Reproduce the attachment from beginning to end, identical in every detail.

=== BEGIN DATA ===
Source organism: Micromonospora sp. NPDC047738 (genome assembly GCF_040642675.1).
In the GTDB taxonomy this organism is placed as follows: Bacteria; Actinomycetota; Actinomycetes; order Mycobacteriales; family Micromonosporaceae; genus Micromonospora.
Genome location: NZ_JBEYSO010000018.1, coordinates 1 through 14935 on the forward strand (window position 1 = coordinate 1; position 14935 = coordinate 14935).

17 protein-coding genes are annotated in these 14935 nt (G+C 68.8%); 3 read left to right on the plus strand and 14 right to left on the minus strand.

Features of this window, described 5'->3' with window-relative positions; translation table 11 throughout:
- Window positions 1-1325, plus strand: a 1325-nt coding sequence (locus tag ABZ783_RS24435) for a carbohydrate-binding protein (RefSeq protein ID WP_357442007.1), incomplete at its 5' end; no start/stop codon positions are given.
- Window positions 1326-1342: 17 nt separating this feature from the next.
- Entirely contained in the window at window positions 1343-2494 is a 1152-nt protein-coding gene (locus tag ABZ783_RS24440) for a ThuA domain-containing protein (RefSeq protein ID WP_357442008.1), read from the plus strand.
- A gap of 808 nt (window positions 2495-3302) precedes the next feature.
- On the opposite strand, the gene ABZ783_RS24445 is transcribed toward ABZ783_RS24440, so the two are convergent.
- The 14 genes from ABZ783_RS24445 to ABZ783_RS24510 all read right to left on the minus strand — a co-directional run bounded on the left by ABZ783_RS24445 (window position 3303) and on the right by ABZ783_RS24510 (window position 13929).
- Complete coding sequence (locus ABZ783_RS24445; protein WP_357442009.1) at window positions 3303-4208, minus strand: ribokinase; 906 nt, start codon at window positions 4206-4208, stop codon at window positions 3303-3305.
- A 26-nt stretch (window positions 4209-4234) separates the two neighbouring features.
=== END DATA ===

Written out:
Source organism: Micromonospora sp. NPDC047738 (genome assembly GCF_040642675.1).
In the GTDB taxonomy this organism is placed as follows: Bacteria; Actinomycetota; Actinomycetes; order Mycobacteriales; family Micromonosporaceae; genus Micromonospora.
Genome location: NZ_JBEYSO010000018.1, coordinates 1 through 14935 on the forward strand (window position 1 = coordinate 1; position 14935 = coordinate 14935).

17 protein-coding genes are annotated in these 14935 nt (G+C 68.8%); 3 read left to right on the plus strand and 14 right to left on the minus strand.

Features of this window, described 5'->3' with window-relative positions; translation table 11 throughout:
- Window positions 1-1325, plus strand: a 1325-nt coding sequence (locus tag ABZ783_RS24435) for a carbohydrate-binding protein (RefSeq protein ID WP_357442007.1), incomplete at its 5' end; no start/stop codon positions are given.
- Window positions 1326-1342: 17 nt separating this feature from the next.
- Entirely contained in the window at window positions 1343-2494 is a 1152-nt protein-coding gene (locus tag ABZ783_RS24440) for a ThuA domain-containing protein (RefSeq protein ID WP_357442008.1), read from the plus strand.
- A gap of 808 nt (window positions 2495-3302) precedes the next feature.
- On the opposite strand, the gene ABZ783_RS24445 is transcribed toward ABZ783_RS24440, so the two are convergent.
- The 14 genes from ABZ783_RS24445 to ABZ783_RS24510 all read right to left on the minus strand — a co-directional run bounded on the left by ABZ783_RS24445 (window position 3303) and on the right by ABZ783_RS24510 (window position 13929).
- Complete coding sequence (locus ABZ783_RS24445; protein WP_357442009.1) at window positions 3303-4208, minus strand: ribokinase; 906 nt, start codon at window positions 4206-4208, stop codon at window positions 3303-3305.
- A 26-nt stretch (window positions 4209-4234) separates the two neighbouring features.